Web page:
Using Business Data Feeds To Implement Marketing Psychology Principles in Y...
I am a big fan of utilizing marketing psychology principles into my ads to help implement user-focused strategies. Ad customizers make this tactic a lot easier.
Last week news broke regarding Google’s plan to include buy buttons for mobile devices. These buttons would allow searchers to directly purchase a product from the search engine results page (SERP).
This change is a significant departure, as users are no longer required to follow this process:
Leave the SERP ——–> Go to the retailer’s site ——> Complete the purchase
Although the feature may eventually make its way onto desktops, it will first roll out on mobile devices. The details of the announcement further Google’s emphasis that mobile is the platform of the future.
Google has pushed the importance of mobile over the past few years through enhanced campaigns, mobile-specific ads & extensions, and attempts to clarify the role of mobile in the search process. Despite the increasing impression share of mobile devices, it can be difficult from a PPC perspective when it comes to “making mobile work.”
Obviously many of the basics are the same regardless of the platform. The biggest issue is adjusting to user behaviors – such as a heavier emphasis on research modes in SERP use or attempting to bring mobile pages up to par with mature desktop pages.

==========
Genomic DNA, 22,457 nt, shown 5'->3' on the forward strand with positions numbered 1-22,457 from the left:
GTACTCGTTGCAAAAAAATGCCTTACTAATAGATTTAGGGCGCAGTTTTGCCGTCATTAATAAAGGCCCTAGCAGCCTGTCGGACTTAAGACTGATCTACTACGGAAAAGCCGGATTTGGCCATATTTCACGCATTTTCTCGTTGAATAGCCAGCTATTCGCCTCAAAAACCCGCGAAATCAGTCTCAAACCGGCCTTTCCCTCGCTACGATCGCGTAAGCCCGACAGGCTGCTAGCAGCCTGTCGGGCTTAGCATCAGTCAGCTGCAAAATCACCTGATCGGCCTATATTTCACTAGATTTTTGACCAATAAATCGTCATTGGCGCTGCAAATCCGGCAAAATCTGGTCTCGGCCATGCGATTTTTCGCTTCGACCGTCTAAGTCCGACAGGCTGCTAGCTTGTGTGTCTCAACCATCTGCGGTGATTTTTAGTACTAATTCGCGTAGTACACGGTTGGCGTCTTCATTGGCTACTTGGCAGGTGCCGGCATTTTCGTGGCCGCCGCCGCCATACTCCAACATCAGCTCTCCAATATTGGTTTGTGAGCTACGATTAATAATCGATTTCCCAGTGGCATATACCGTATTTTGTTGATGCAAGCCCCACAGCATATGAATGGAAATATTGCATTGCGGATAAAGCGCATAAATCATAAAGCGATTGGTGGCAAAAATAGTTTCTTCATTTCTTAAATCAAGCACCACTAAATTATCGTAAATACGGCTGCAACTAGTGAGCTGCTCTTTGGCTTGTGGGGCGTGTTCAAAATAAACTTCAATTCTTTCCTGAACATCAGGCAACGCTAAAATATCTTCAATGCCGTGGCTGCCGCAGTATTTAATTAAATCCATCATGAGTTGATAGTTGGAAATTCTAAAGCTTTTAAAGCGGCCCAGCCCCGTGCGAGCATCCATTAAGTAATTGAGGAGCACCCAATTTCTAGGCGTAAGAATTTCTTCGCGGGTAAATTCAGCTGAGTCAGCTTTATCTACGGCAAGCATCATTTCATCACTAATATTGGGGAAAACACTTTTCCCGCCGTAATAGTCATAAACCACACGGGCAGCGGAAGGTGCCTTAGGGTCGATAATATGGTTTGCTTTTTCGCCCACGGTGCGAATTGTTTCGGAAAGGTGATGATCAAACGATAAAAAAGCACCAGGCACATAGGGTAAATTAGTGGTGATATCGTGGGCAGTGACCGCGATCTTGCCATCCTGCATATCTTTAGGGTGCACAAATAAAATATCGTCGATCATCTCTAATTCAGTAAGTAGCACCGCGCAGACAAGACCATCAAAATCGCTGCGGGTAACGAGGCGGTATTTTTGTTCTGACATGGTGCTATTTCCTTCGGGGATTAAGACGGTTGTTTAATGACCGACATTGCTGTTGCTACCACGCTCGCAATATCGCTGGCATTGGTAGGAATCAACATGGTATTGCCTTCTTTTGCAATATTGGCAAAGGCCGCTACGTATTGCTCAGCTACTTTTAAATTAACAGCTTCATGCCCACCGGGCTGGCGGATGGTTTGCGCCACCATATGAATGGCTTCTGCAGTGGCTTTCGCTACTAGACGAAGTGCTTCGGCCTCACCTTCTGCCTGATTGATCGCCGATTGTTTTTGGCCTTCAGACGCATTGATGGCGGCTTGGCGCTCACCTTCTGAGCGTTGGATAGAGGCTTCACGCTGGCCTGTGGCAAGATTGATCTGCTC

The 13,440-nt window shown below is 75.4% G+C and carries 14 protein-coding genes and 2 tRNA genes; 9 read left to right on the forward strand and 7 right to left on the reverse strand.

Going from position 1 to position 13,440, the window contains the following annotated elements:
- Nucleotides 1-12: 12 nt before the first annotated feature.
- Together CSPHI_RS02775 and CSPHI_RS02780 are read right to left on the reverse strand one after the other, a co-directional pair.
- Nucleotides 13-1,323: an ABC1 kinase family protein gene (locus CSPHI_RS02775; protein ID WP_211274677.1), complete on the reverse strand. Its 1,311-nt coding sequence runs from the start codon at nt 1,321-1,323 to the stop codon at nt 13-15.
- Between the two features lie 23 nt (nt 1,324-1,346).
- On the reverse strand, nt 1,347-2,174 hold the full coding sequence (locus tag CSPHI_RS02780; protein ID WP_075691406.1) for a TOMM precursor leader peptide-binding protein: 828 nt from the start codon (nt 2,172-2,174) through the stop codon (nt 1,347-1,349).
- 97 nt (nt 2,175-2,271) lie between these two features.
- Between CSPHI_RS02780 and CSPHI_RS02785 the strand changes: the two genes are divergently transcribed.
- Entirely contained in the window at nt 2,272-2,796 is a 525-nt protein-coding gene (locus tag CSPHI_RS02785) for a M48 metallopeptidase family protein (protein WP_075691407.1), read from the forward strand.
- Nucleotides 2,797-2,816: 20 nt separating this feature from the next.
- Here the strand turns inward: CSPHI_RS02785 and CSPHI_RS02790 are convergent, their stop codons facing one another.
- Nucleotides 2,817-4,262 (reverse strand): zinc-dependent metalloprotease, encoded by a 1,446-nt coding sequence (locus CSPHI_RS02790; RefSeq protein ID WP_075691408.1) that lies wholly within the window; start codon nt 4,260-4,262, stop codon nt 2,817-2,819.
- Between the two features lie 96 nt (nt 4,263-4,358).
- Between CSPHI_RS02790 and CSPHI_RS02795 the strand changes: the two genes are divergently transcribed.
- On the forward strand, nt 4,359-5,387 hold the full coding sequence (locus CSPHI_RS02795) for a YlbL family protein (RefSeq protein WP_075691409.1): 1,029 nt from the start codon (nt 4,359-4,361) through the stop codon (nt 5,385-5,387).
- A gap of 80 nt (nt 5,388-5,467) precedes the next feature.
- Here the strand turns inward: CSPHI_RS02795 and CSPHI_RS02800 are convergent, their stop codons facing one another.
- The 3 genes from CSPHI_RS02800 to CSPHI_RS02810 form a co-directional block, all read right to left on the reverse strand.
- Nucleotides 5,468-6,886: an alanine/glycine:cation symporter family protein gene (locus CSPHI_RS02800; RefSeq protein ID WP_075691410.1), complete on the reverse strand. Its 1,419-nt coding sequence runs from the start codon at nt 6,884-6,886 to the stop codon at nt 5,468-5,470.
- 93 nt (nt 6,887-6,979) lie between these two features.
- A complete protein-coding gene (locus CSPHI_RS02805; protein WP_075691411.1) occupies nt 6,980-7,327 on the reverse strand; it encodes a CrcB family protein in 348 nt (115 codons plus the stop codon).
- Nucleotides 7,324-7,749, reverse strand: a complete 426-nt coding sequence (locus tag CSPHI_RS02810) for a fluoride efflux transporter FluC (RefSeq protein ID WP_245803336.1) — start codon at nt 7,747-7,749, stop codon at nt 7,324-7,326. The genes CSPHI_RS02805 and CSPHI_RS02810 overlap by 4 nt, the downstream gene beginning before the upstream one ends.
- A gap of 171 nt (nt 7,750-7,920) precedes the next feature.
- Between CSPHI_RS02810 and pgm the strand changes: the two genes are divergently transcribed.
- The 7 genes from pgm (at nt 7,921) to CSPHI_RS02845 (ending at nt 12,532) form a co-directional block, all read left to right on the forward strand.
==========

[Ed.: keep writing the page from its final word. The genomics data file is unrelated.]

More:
Google has pushed the importance to mobile landing pages, but it can’t force website owners into creating device-specific pages. Even once the device specific pages exist, mobile site development can be hit or miss, depending on the device.
By creating a way to buy within the search engine, Google bypasses this problem entirely. Streamlining the buying process takes work off the searcher and centralizes the buying process.
As this feature rolls out it could also benefit smaller advertisers. By acting as the medium for purchase rather than offering the link, Google offers a tacit level of trustworthiness and endorses the retailer.
One of the most interesting facets of the news is Google’s reinvestment into user behavior. Rather than just offer relevant pages, Google wants to keep itself part of trends in buying process. Google doesn’t have any major competitors for overall impression share but this should ensure that Google continues to be the premier search engine, offering something their competitors can’t.
Google’s investment in search, whether it be tweaks to pages or updated Shopping campaigns, encourages users to stick with the platform (the amount of traffic does not hurt either). No matter how great an ad is there is always a group of users that hesitate to make the purchase. Some will come back but others will buy from another retailer in a future search.
By allowing purchases right at the point of search, competition should increase. Advertisers have incentives to make that first stage as enticing as possible through great feed information and high-quality images. This both helps proactive advertisers garner additional sales but also encourages the behaviors Google is looking for on the ad network.
More importantly, this change slows the encroaching forces of large ecommerce platforms such as Amazon. You might think, “is Google looking to become a store?” No, it is not, but this feature is an effort to keep product searches on Google rather than another site.
As Amazon continues to build it’s own platform, it promotes the value of its ads by highlighting the growing number of users who start researching products here. This news is worrying for Google as it makes traditional search engines less relevant in the ecommerce game as well as hurts ad sales.